Unfinished watercolour business
I’m starting this week where I left off last week, with another version of my Manchester tram. As I approached this version, I had a number of goals in mind:
- A more clearly defined focal point
- A greater sense of depth and recession
- To introduce some colour, where I’d previously focused on a more monochromatic version
- A looser interpretation of the buildings, yet with some suggestion of architectural detailing
Looking at these objectives, and at the painting, I think I achieved most of these things, albeit to varying degrees of success. I think that there are some really satisfying touches and moments, even if the overall result still leaves me a little cold. Here are my three versions of this scene for ease of comparison:
Despite my many misgivings, I feel that this latest version is sufficiently well resolved, and is the most successful of the three, which meant I was able to move my focus onto something else!
Next up, Brighton Marina
With the recent move into autumn, I’ve been mixing up my bike rides a little bit as some of the woods that I usually cycle in have become too muddy even for my taste!
One route I’ve been taking is the coastal path that runs along Brighton seafront to Rottingdean along what is known as the undercliff. It’s a lovely cycle (not just because it’s flat!) and, cycling East early in the morning, I’ve been treated to some wonderful early morning skies. When the mood has been upon me, I’ve sometimes stopped to take the odd photo. It was on reviewing these for the first time that I saw one in particular that took my fancy to try and paint.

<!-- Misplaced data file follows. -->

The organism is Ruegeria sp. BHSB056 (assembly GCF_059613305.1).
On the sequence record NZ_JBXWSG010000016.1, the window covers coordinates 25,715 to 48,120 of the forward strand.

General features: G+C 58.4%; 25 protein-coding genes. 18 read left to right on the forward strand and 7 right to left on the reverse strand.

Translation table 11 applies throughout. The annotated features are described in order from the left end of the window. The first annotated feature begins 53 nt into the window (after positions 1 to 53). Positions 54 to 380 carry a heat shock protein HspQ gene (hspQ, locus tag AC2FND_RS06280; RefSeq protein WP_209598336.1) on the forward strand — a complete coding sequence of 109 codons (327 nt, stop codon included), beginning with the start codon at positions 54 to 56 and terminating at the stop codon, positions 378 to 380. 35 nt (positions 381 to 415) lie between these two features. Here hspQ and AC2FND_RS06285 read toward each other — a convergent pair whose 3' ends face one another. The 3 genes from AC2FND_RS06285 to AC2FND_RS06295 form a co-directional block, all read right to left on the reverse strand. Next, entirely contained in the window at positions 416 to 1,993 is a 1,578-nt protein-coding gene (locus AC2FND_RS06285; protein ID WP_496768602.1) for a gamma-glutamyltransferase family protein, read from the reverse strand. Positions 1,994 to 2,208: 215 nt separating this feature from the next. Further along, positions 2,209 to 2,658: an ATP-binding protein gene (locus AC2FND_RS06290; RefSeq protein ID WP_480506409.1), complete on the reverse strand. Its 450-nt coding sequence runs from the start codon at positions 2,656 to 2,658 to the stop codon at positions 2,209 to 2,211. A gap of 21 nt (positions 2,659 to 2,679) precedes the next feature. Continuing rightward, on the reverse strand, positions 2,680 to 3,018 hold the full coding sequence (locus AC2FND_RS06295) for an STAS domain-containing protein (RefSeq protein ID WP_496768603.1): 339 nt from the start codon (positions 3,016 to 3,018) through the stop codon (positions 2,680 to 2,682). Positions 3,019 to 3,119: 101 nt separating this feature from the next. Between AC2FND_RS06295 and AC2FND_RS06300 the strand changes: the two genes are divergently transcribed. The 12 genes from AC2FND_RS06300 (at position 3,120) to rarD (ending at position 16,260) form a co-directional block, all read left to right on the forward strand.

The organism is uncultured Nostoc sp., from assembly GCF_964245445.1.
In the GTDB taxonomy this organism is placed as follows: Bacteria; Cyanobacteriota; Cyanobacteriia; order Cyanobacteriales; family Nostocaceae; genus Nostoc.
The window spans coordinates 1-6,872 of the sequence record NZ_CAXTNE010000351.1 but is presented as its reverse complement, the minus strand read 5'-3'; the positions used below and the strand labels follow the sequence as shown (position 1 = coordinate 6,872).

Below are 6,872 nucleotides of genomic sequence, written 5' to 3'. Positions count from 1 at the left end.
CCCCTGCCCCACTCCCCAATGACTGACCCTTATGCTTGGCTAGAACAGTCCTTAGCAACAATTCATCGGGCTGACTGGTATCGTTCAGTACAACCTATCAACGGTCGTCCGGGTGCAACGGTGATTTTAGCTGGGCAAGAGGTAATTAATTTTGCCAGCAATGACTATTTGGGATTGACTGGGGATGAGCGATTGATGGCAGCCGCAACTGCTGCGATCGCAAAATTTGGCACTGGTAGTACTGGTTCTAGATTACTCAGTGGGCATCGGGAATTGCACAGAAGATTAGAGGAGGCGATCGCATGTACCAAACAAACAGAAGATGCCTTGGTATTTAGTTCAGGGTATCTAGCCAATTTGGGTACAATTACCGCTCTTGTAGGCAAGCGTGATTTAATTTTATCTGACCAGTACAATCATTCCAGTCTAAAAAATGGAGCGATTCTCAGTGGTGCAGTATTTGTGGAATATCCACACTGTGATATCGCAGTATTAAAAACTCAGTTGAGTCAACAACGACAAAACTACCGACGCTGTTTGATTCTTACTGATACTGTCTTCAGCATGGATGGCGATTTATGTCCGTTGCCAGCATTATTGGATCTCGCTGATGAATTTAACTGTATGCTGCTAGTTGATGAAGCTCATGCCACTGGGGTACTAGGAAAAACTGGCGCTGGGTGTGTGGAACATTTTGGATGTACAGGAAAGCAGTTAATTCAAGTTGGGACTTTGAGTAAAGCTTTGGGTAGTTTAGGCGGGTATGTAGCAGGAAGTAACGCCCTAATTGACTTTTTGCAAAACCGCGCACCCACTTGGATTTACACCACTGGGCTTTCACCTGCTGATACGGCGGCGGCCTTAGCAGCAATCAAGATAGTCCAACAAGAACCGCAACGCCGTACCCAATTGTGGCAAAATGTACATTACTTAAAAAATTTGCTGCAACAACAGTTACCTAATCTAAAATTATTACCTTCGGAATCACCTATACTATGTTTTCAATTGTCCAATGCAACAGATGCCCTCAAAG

On this particular occasion, it had been a cold and clear morning after a terribly stormy night. As I cycled along the undercliff at Brighton Marina, I was taken by a beautiful anvil cloud rising up in the distance with the boats in dry dock silhouetted against it in the bright morning light. It also just so happened that I had a quarter sheet all stretched and ready to go!
To be honest, although I liked the view, I didn’t hold out much hope in my ability to paint it, so I didn’t take any photos as I went along. While I regret this slightly now, I’m so pleased and relieved to have completed a painting that I feel happy with that I’m willing to overlook any lack of ‘work in progress photos’.
This is one of those rare occasions when I think that the painting is better than it looks in the photo! In the photo, the delicate soft blue of the sky is a little bleached out by the backlighting of the screen. I may try to photograph this again in the hope I can get a better rendition of it, but in the meantime, this will have to suffice.